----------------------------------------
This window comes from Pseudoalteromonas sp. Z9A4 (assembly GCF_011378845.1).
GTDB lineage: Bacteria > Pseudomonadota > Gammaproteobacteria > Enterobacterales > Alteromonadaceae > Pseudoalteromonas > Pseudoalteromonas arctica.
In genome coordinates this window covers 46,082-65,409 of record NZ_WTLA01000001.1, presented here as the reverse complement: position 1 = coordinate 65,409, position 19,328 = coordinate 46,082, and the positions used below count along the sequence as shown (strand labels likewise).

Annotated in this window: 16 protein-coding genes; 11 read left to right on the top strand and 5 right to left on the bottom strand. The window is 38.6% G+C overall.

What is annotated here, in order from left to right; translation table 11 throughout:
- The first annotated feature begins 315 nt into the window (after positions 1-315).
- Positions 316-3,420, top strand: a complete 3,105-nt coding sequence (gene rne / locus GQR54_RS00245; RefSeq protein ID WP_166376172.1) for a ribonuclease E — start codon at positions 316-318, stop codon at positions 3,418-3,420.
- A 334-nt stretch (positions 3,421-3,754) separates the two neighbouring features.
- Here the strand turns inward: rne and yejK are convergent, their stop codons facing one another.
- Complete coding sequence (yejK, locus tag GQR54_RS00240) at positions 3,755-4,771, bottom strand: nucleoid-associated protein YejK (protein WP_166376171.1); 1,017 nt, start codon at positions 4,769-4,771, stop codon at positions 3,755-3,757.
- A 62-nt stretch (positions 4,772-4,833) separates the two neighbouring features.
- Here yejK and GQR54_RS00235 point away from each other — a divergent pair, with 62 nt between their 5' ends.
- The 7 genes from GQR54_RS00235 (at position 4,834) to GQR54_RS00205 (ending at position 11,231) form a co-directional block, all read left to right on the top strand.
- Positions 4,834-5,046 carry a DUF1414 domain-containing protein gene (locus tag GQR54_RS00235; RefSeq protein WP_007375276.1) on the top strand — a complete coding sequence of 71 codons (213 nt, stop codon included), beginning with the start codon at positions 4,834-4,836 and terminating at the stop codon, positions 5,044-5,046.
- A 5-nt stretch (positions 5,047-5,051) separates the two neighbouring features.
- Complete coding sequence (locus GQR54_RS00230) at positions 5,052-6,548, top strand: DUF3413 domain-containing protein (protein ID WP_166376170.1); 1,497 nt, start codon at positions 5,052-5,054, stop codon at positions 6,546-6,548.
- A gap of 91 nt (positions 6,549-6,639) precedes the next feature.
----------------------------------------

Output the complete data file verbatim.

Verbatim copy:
This window comes from Pseudoalteromonas sp. Z9A4 (assembly GCF_011378845.1).
GTDB lineage: Bacteria > Pseudomonadota > Gammaproteobacteria > Enterobacterales > Alteromonadaceae > Pseudoalteromonas > Pseudoalteromonas arctica.
In genome coordinates this window covers 46,082-65,409 of record NZ_WTLA01000001.1, presented here as the reverse complement: position 1 = coordinate 65,409, position 19,328 = coordinate 46,082, and the positions used below count along the sequence as shown (strand labels likewise).

Annotated in this window: 16 protein-coding genes; 11 read left to right on the top strand and 5 right to left on the bottom strand. The window is 38.6% G+C overall.

What is annotated here, in order from left to right; translation table 11 throughout:
- The first annotated feature begins 315 nt into the window (after positions 1-315).
- Positions 316-3,420, top strand: a complete 3,105-nt coding sequence (gene rne / locus GQR54_RS00245; RefSeq protein ID WP_166376172.1) for a ribonuclease E — start codon at positions 316-318, stop codon at positions 3,418-3,420.
- A 334-nt stretch (positions 3,421-3,754) separates the two neighbouring features.
- Here the strand turns inward: rne and yejK are convergent, their stop codons facing one another.
- Complete coding sequence (yejK, locus tag GQR54_RS00240) at positions 3,755-4,771, bottom strand: nucleoid-associated protein YejK (protein WP_166376171.1); 1,017 nt, start codon at positions 4,769-4,771, stop codon at positions 3,755-3,757.
- A 62-nt stretch (positions 4,772-4,833) separates the two neighbouring features.
- Here yejK and GQR54_RS00235 point away from each other — a divergent pair, with 62 nt between their 5' ends.
- The 7 genes from GQR54_RS00235 (at position 4,834) to GQR54_RS00205 (ending at position 11,231) form a co-directional block, all read left to right on the top strand.
- Positions 4,834-5,046 carry a DUF1414 domain-containing protein gene (locus tag GQR54_RS00235; RefSeq protein WP_007375276.1) on the top strand — a complete coding sequence of 71 codons (213 nt, stop codon included), beginning with the start codon at positions 4,834-4,836 and terminating at the stop codon, positions 5,044-5,046.
- A 5-nt stretch (positions 5,047-5,051) separates the two neighbouring features.
- Complete coding sequence (locus GQR54_RS00230) at positions 5,052-6,548, top strand: DUF3413 domain-containing protein (protein ID WP_166376170.1); 1,497 nt, start codon at positions 5,052-5,054, stop codon at positions 6,546-6,548.
- A gap of 91 nt (positions 6,549-6,639) precedes the next feature.